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Arab MK: 'Clinton, Not Barak, Made Camp David Offers'

MK Ibraham Sarsur says Israel offered nothing at Camp David; and that Israel has more than its share of land and should give up Jerusalem.
By Maayana Miskin
First Publish: 8/17/2009, 10:28 PM

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Member of Knesset Ibrahim Sarsur said Monday that former Prime Minister Ehud Barak did not offer anything to former Palestinian Authority Chairman Yasser Arafat when the two met at Camp David in 2000. The famed “98 percent” offer was made by then-United States President Bill Clinton, Sarsur alleged.

Clinton would make offers to the PA as if they came from Barak, with the intent of convincing Barak to agree to the offer later, Sarsur said. “Barak did not make any concrete proposal regarding Jerusalem,” he added.

Popular belief that Barak and then-Foreign Minister Shlomo Ben-Ami offered the PA almost the entire territory of Judea and Samaria, as well as much of eastern Jerusalem and even the Temple Mount, Judaism's holiest site, is mistaken, Sarsur claims. “Those are just fairy tales,” he said.

Sarsur insisted that protocols of the Camp David meeting supported his version of events. The MK, who is known to have close ties to the PA and Fatah, said Barak's alleged refusal to make offers was one of the subjects discussed at the recent Fatah conference in Bethlehem.

'Israel Has More Than Enough'
Sarsur also expressed anger over Israel's insistence that Jerusalem remain the capital of the Jewish state, and not be given to the PA to serve as the capital of a future Arab state. “Isn't it enough that the Palestinians relinquished 75 percent of holy Palestine? Now they need to give up more?” he asked.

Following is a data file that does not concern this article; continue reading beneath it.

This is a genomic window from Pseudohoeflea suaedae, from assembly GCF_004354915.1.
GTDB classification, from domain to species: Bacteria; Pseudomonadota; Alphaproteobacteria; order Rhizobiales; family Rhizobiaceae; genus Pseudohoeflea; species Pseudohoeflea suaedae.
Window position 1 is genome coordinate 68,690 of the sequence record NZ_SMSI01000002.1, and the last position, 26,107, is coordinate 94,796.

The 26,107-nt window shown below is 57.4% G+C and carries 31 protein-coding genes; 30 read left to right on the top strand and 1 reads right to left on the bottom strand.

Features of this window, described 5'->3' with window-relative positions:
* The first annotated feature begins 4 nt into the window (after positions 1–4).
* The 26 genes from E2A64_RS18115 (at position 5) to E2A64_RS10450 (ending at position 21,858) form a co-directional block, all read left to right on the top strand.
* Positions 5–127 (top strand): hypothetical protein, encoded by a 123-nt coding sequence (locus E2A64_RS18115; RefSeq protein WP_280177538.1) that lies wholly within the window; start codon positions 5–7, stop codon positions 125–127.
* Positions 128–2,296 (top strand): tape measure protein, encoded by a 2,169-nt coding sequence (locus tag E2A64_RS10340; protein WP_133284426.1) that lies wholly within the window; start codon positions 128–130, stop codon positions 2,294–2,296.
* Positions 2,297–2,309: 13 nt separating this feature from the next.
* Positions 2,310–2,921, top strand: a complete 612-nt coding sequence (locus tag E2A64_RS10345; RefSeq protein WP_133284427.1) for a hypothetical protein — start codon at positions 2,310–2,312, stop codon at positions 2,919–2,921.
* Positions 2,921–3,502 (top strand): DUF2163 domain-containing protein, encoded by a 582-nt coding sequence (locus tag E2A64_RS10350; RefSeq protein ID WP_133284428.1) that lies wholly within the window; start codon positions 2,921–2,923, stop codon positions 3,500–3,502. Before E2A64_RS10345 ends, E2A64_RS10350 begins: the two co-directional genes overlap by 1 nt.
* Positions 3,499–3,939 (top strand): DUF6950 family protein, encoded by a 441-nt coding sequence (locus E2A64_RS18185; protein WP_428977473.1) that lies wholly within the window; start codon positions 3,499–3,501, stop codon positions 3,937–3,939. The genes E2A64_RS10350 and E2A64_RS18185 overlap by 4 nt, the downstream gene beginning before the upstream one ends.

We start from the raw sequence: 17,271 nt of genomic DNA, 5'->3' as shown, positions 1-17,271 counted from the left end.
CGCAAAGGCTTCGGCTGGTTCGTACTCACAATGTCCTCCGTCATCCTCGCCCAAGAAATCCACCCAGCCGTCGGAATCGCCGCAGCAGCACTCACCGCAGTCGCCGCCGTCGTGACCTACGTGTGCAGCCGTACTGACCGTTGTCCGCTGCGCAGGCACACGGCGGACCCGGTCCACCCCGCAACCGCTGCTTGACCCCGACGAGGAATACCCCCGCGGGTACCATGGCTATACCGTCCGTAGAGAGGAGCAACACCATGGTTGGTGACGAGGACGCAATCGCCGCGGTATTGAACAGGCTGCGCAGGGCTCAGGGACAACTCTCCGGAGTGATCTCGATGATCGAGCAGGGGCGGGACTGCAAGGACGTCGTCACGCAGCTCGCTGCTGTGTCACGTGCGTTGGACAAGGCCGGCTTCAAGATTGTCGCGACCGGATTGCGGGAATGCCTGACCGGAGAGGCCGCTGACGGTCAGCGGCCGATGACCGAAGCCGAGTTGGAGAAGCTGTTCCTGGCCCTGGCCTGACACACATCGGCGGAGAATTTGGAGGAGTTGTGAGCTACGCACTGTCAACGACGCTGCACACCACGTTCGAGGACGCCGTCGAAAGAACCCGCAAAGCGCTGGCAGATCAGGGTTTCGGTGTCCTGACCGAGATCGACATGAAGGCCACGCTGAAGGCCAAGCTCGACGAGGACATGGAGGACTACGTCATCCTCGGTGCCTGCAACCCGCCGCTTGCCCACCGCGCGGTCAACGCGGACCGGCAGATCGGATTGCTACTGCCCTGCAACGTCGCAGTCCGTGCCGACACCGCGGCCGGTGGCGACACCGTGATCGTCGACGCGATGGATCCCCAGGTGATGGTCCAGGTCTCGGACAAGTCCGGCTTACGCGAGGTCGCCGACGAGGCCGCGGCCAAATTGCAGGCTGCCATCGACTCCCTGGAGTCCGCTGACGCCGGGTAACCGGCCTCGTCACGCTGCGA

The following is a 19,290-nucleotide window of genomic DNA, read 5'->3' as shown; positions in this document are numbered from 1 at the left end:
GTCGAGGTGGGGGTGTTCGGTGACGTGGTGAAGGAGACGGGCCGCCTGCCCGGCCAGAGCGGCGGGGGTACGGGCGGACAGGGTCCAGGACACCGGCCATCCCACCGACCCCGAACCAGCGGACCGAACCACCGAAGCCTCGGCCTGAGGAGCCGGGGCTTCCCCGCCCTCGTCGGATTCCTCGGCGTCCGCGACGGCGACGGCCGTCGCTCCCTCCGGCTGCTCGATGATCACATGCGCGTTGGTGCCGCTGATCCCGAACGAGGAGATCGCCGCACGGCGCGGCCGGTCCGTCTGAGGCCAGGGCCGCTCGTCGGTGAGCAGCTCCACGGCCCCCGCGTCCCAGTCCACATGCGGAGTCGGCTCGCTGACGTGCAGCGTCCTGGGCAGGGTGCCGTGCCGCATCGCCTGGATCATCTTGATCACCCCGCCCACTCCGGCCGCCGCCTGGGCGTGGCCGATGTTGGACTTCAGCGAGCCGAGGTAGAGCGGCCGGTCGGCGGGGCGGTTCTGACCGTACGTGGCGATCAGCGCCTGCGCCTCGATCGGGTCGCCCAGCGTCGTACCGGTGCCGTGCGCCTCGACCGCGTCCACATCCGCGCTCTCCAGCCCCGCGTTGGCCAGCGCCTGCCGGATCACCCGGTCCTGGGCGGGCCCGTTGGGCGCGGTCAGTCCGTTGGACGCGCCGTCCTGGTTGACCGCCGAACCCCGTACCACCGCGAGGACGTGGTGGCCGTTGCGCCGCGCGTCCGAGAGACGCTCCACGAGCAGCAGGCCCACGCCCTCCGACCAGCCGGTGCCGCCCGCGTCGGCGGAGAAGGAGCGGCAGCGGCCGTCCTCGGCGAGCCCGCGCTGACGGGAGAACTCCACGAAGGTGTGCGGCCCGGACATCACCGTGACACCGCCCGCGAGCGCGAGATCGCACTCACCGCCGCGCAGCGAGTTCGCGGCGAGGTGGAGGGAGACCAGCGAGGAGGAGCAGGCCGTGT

According to Sarsur, Israel had received more than its fair share of land even prior to the Six Day War, in which 1948 Israel was reunited with Judea, Samaria, the Golan Heights and Jerusalem. “According to the Partition Plan, Israel was supposed to get 51 percent of the territory,” he said.

Sarsur was referring to a UN proposal that would have split British Mandate Palestine into two states, one Jewish and one Arab. The two were to have roughly equal shares of territory, although much of the land designated for Jews was in the Negev Desert, while the Arab state was to receive more fertile land in the north of the country.

Instead, the Jewish state ended up with over 70 percent of British Mandated Palestine after being attacked by several Arab armies – and local Arab militias – shortly after declaring a state on the Partition Plan land.

'East Jerusalem' Includes Jewish Neighborhoods
Sarsur made it clear that when the PA speaks of “occupied east Jerusalem,” it is referring to Jewish neighborhoods and not only those areas that are currently majority Arab. Neighborhoods such as Neve Yaakov, Ramot, Ramat Eshkol and Pisgat Zeev rightfully belong to PA Arabs, he said, as do all neighborhoods that fell under Jordanian control from 1948 to 1967.

"When they say 'east Jerusalem,' that means everything that was conquered during the Six Day War,” Sarsur explained. He expressed support for the PA position, saying, “All of that land is occupied, and must be returned.”